Donald Trump can't win in 2020 but the Democrats can lose, and they seem determined to give it their best shot.
Straight-line predictions are the undoing of every pundit and prognosticator. But it seems safe to say that if present trends hold, President Trump has no path to winning a majority of the popular vote.
In 2016, Trump lost the popular vote by more than 2.8 million ballots. He carried the Electoral College by very narrow margins: about 10,000 votes in Michigan, 22,000 in Wisconsin and 45,000 in Pennsylvania. In January, according to Morning Consult, Trump's approval ratings in these states were 40 percent, 40 percent and 43 percent, respectively. An NPR/PBS/Marist poll last month found that 57 percent of Americans say they will vote against Trump while a mere 30 percent said they will definitely vote for him. He is underwater in a slew of states any Republican needs to win, and he has never once broken 50 percent in approval ratings nationally.
Just going by the numbers, barring a compelling independent candidacy of someone likely to siphon votes from the Democratic column, it seems impossible for Trump to get re-elected.
Of course, it's not impossible, because we never get to the future as the crow flies. In the heat of an election, many Trump-skeptical Republicans and Republican-leaning voters will come home. But if that happens, it almost surely won't happen because Trump moderated his behavior.
If the president could pivot to a more "presidential" persona he would have done it already. When British Prime Minister Margaret Thatcher was confronted with calls to turn away from her market-liberating reforms, she famously declared, "The lady's not for turning." Trump, while a very different kind of leader, could give a speech declaring, "The man is not for pivoting."
So, the only variable in the binary presidential election lies on the left side of the ledger. If the Democrats present a face that is scarier than the reality show of the previous four years, many Americans could vote against the Democrats rather than for the Republicans.
That process is already starting. Erick Erickson, a prominent "Never Trump" conservative in 2016 and a Trump critic since then, announced on Monday that he will be voting for Trump in 2020.
Democrats would be wise to pay attention. Erickson hasn't suddenly fallen in love with Trump; he's grown decisively horrified by the Democrats. And I can't blame him. Just last week, Democrats unveiled the Green New Deal, a wild-eyed fantasy of an agenda that would cost trillions, destroy whole industries and serve as a Trojan horse for socialism.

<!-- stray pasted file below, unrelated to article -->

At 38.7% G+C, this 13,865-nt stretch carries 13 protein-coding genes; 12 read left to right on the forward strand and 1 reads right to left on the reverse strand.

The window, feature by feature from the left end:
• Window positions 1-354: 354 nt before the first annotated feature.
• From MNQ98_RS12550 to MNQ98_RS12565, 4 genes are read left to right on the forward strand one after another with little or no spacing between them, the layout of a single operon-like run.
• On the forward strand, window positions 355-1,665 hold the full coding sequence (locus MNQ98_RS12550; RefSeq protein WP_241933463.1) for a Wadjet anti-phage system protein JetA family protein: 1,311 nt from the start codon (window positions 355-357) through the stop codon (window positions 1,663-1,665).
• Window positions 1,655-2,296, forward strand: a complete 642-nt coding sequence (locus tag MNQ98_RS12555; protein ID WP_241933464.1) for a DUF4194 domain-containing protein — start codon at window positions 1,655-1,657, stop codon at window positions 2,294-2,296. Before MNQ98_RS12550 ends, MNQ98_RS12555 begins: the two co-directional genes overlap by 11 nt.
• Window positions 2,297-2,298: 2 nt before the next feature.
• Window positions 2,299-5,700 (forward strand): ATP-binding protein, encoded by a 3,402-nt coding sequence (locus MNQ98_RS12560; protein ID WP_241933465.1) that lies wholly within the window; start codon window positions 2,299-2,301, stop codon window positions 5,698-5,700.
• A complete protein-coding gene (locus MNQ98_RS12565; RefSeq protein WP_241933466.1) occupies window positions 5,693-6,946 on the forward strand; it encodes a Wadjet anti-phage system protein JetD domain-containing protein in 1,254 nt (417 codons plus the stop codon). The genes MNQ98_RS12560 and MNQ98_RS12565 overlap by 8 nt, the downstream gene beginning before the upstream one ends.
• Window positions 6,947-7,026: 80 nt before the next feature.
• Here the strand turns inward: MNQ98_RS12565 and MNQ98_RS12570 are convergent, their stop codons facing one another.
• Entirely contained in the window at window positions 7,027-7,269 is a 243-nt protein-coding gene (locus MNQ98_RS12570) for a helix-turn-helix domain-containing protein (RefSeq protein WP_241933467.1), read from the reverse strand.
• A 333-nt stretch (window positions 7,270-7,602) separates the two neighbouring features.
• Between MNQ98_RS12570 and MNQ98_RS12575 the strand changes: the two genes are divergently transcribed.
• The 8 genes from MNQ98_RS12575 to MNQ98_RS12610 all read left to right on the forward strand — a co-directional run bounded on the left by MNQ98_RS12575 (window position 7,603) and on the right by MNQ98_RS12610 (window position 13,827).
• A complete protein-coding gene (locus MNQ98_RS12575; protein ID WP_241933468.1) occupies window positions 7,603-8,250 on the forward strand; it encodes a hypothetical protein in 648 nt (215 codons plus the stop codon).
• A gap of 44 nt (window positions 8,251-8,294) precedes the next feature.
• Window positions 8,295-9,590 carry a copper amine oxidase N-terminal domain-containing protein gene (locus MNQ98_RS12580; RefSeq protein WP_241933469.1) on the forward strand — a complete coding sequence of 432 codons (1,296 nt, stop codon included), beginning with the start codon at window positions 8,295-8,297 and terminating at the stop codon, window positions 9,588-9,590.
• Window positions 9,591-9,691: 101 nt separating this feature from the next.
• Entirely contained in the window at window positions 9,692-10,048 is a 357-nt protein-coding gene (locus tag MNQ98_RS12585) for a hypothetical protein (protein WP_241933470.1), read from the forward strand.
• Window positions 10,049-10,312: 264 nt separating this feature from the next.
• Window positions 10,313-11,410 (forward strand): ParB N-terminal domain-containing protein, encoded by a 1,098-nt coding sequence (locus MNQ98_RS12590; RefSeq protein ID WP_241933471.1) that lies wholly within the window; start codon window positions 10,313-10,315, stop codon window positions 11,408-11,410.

Not long before that, Sen. Kamala Harris (D-Calif.) cavalierly admitted that "Medicare for all" would wipe out the insurance policies of more than a 100 million Americans. She has done some backpedaling since, but other leading Democrats remain committed, including Sen. Kirsten Gillibrand of New York, who recently said eliminating private insurance was an "urgent goal."
The scandals unraveling the Democratic Party in Virginia have obscured the fact that the controversy started because someone was appalled by Gov. Ralph Northam's defense of legislation that seemed to support the right to terminate the life of delivered babies.
There's ample room to criticize the way Trump has handled immigration and shoved all his chips into the center of the table for his wall, but some of the Democrats' rhetoric about immigration -- the need to abolish Immigration and Customs Enforcement, for example -- hasn't made them appear like a reasonable alternative.
A host of other story lines, largely ignored or downplayed by the mainstream media, have caught the attention of conservatives nonetheless, from increasingly open hostility to Catholic judicial nominees to greater tolerance for anti-Semitic rhetoric.
House Speaker Nancy Pelosi (D-Calif.) seems to grasp that it's in her party's interest not to go overboard in response to Trump, but collectively it's as if the Democrats think the savvy political response to the radicalism they see in Trumpism is an alternatively radical agenda. The problem is that Trump's actual agenda (so far) hasn't been as radical as the disorientating nature of his norm-defying personal conduct and obvious contempt for institutional safeguards has led many liberals to believe.
In many respects the parties are mirroring each other, as the incentive structure on both sides is geared toward the extremes. Politics is no longer about capturing the center where most voters gravitate, but revving up the ranks of the most passionate. Faced with that reality, enough Americans may hold their noses and vote against the devil they don't know.
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Jonah Goldberg is a fellow at the American Enterprise Institute and editor-at-large of National Review Online.